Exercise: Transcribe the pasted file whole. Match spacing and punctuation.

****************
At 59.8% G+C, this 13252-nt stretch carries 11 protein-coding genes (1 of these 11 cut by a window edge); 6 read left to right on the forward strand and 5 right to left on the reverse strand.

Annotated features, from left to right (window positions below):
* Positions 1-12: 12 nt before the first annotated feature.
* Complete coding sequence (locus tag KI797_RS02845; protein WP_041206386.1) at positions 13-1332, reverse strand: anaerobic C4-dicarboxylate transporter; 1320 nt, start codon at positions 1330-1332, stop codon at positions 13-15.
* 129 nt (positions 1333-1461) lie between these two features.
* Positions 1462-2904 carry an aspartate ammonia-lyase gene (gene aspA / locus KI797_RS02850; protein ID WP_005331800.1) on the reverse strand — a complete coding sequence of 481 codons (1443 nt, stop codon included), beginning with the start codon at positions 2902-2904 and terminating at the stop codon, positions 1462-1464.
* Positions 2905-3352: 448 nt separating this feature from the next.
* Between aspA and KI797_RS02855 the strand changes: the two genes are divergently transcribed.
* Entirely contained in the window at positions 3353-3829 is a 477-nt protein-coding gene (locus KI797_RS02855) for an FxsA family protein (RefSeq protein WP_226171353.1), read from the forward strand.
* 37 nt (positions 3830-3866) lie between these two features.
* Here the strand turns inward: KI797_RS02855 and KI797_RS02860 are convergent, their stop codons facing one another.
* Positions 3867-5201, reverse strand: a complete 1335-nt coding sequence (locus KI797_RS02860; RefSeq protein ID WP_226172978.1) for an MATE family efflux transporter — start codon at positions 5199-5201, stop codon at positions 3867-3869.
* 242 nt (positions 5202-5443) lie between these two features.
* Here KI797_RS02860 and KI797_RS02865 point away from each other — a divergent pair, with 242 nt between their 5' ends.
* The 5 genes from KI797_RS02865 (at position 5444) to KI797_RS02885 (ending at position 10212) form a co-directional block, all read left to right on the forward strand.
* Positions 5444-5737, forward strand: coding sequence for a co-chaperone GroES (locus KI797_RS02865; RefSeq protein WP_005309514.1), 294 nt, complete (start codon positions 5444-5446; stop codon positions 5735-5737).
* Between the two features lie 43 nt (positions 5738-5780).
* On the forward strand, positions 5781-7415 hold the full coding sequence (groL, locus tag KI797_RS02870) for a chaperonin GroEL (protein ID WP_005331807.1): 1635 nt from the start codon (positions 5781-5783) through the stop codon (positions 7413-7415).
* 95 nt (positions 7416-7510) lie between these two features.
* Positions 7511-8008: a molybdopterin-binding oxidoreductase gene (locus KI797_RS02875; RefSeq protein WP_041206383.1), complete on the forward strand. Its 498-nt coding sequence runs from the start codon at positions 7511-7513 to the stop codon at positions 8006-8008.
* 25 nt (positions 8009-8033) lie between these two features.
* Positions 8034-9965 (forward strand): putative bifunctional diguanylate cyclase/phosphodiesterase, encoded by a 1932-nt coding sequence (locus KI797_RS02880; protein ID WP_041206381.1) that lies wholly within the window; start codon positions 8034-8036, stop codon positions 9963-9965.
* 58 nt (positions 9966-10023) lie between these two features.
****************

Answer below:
At 59.8% G+C, this 13252-nt stretch carries 11 protein-coding genes (1 of these 11 cut by a window edge); 6 read left to right on the forward strand and 5 right to left on the reverse strand.

Annotated features, from left to right (window positions below):
* Positions 1-12: 12 nt before the first annotated feature.
* Complete coding sequence (locus tag KI797_RS02845; protein WP_041206386.1) at positions 13-1332, reverse strand: anaerobic C4-dicarboxylate transporter; 1320 nt, start codon at positions 1330-1332, stop codon at positions 13-15.
* 129 nt (positions 1333-1461) lie between these two features.
* Positions 1462-2904 carry an aspartate ammonia-lyase gene (gene aspA / locus KI797_RS02850; protein ID WP_005331800.1) on the reverse strand — a complete coding sequence of 481 codons (1443 nt, stop codon included), beginning with the start codon at positions 2902-2904 and terminating at the stop codon, positions 1462-1464.
* Positions 2905-3352: 448 nt separating this feature from the next.
* Between aspA and KI797_RS02855 the strand changes: the two genes are divergently transcribed.
* Entirely contained in the window at positions 3353-3829 is a 477-nt protein-coding gene (locus KI797_RS02855) for an FxsA family protein (RefSeq protein WP_226171353.1), read from the forward strand.
* 37 nt (positions 3830-3866) lie between these two features.
* Here the strand turns inward: KI797_RS02855 and KI797_RS02860 are convergent, their stop codons facing one another.
* Positions 3867-5201, reverse strand: a complete 1335-nt coding sequence (locus KI797_RS02860; RefSeq protein ID WP_226172978.1) for an MATE family efflux transporter — start codon at positions 5199-5201, stop codon at positions 3867-3869.
* 242 nt (positions 5202-5443) lie between these two features.
* Here KI797_RS02860 and KI797_RS02865 point away from each other — a divergent pair, with 242 nt between their 5' ends.
* The 5 genes from KI797_RS02865 (at position 5444) to KI797_RS02885 (ending at position 10212) form a co-directional block, all read left to right on the forward strand.
* Positions 5444-5737, forward strand: coding sequence for a co-chaperone GroES (locus KI797_RS02865; RefSeq protein WP_005309514.1), 294 nt, complete (start codon positions 5444-5446; stop codon positions 5735-5737).
* Between the two features lie 43 nt (positions 5738-5780).
* On the forward strand, positions 5781-7415 hold the full coding sequence (groL, locus tag KI797_RS02870) for a chaperonin GroEL (protein ID WP_005331807.1): 1635 nt from the start codon (positions 5781-5783) through the stop codon (positions 7413-7415).
* 95 nt (positions 7416-7510) lie between these two features.
* Positions 7511-8008: a molybdopterin-binding oxidoreductase gene (locus KI797_RS02875; RefSeq protein WP_041206383.1), complete on the forward strand. Its 498-nt coding sequence runs from the start codon at positions 7511-7513 to the stop codon at positions 8006-8008.
* 25 nt (positions 8009-8033) lie between these two features.
* Positions 8034-9965 (forward strand): putative bifunctional diguanylate cyclase/phosphodiesterase, encoded by a 1932-nt coding sequence (locus KI797_RS02880; protein ID WP_041206381.1) that lies wholly within the window; start codon positions 8034-8036, stop codon positions 9963-9965.
* 58 nt (positions 9966-10023) lie between these two features.